The Holy Grail
In their search for the perfect bourbon, Buffalo Trace executives identify three factors for creating whiskey.
Monty Python references abounded when Mark Brown addressed a roomful of media types during last summer’s "Tale of the Cocktail," but not merely because the Buffalo Trace Distillery president was intending to inject some levity into the proceedings; the larger issue at hand was the distillery’s on-going efforts to produce the ultimate bourbon—a spirit drink reviewers would award the thus far elusive 100 point score, in a project nicknamed “Holy Grail.”
In their search for the “perfect bourbon,” Buffalo Trace distillers and executives have identified three principle factors involved in the creation of a whiskey: atmosphere, wood and distillation. They then broke down each into subfactors, including issues like air-flow, temperature and warehouse position in atmosphere; variety of wood and tightness of grain pattern; and, of course, the distillation recipe, process and finished whiskey proof.
Figuring in all of these elements and adding what Brown calls “the art of getting the whiskey from barrel to bottle,” which involves everything from filtration to the kind of water used to reduce the proof of the whiskey, Brown and Master Distiller Harlen Wheatley arrived at a potential five quadrillion different combinations—a daunting total.
To date, Buffalo Trace has effected 330 of the five quadrillion experiments, totaling some 1,400 barrels of whiskey at a cost of $1.5 million. A major factor in many if not most of these experiments is the variety of wood used to make the barrels in which the whiskey is aged, to which end the distillery has identified a total of eleven locations as actual or potential sources, including Mongolia.
“The rules governing bourbon are a little more lenient than most people realize,” says Brown in explaining the potential for non-American oak. “It simply says ‘charred new oak containers,’ with no country specified,” he adds.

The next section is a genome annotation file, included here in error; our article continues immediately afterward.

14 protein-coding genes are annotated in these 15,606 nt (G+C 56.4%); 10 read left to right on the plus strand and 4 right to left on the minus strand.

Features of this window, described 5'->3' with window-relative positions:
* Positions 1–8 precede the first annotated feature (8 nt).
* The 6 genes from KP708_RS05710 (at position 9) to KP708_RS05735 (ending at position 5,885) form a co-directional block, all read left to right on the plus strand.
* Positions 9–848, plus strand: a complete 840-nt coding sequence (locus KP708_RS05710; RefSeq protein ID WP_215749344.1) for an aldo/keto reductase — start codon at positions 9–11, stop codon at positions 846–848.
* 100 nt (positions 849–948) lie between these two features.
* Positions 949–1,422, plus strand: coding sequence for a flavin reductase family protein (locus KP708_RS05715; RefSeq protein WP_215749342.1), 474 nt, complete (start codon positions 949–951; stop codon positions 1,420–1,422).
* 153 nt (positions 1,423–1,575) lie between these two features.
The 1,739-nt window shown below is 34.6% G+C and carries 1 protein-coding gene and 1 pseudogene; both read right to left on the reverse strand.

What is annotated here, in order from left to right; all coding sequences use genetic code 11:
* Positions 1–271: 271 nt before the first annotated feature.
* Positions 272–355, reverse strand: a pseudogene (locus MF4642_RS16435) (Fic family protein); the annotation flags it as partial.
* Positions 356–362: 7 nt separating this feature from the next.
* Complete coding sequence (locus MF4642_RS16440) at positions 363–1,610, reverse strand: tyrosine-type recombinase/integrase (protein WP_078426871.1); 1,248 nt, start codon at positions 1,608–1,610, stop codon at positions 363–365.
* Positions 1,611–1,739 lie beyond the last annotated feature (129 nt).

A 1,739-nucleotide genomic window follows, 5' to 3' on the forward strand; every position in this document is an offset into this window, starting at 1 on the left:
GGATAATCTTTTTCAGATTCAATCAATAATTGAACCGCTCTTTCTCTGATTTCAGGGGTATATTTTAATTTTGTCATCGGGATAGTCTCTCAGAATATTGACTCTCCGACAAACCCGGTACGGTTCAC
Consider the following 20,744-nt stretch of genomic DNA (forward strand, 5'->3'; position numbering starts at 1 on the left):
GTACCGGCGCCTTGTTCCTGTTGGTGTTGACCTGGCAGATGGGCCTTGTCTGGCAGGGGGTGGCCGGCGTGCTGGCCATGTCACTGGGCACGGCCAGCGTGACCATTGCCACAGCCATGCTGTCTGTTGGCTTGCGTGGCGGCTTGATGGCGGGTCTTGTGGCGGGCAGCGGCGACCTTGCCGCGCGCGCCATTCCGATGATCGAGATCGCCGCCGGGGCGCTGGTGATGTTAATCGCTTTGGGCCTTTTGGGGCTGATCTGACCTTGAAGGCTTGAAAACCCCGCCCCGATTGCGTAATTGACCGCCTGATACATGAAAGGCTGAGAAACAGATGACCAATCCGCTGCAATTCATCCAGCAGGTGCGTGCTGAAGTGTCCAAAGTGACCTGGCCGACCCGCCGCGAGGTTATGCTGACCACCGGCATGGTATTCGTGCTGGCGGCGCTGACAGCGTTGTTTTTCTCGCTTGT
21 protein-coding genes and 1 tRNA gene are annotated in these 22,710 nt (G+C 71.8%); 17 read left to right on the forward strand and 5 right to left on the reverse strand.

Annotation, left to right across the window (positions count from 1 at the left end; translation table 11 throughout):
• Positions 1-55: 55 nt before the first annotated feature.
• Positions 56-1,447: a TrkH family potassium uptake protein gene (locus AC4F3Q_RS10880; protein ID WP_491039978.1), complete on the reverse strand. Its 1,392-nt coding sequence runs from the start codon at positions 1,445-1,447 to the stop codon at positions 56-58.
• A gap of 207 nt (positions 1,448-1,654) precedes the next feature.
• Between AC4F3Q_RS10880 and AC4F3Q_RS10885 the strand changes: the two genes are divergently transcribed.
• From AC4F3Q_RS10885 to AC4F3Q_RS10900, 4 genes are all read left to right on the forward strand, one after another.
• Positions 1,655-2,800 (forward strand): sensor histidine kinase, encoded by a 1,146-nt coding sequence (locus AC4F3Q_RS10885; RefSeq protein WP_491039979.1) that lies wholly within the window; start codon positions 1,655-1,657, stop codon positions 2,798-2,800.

So in addition to Mongolia, Buffalo Trace is able to look to as diverse locations as the arboreal forests of Canada and the famed Limousin woods of France for their barrel needs.
A handful of the distillery’s efforts have already appeared on the market in the form of the Buffalo Trace Experimental Collection, including this year’s 1995 vintage “American Oak Chips Seasoned” and “French Oak Barrel Aged” whiskeys. A far greater number will begin to see the light of day in 2011, however, beginning with the launch of the Single Oak Project.
“The Project is still shrouded in mystery,” says Brown, “But we think when released it will quickly be recognized as the largest experiment of its kind ever undertaken.” Aside from that, Brown would say only that four labels in the Project are scheduled for release in 2011, with the remainder of the releases appearing over a further three years.
In addition to the Single Oak Project, Buffalo Trace plans for further Experimental Collection releases next year and will also be “rebirthing” the Colonel E.H. Taylor line of whiskeys, some of which will be experimental in nature, Brown says. All this bourbon should make for a very busy year for the Frankfort, Kentucky-based distillery team, perhaps even one in which they finally find their “Holy Grail.”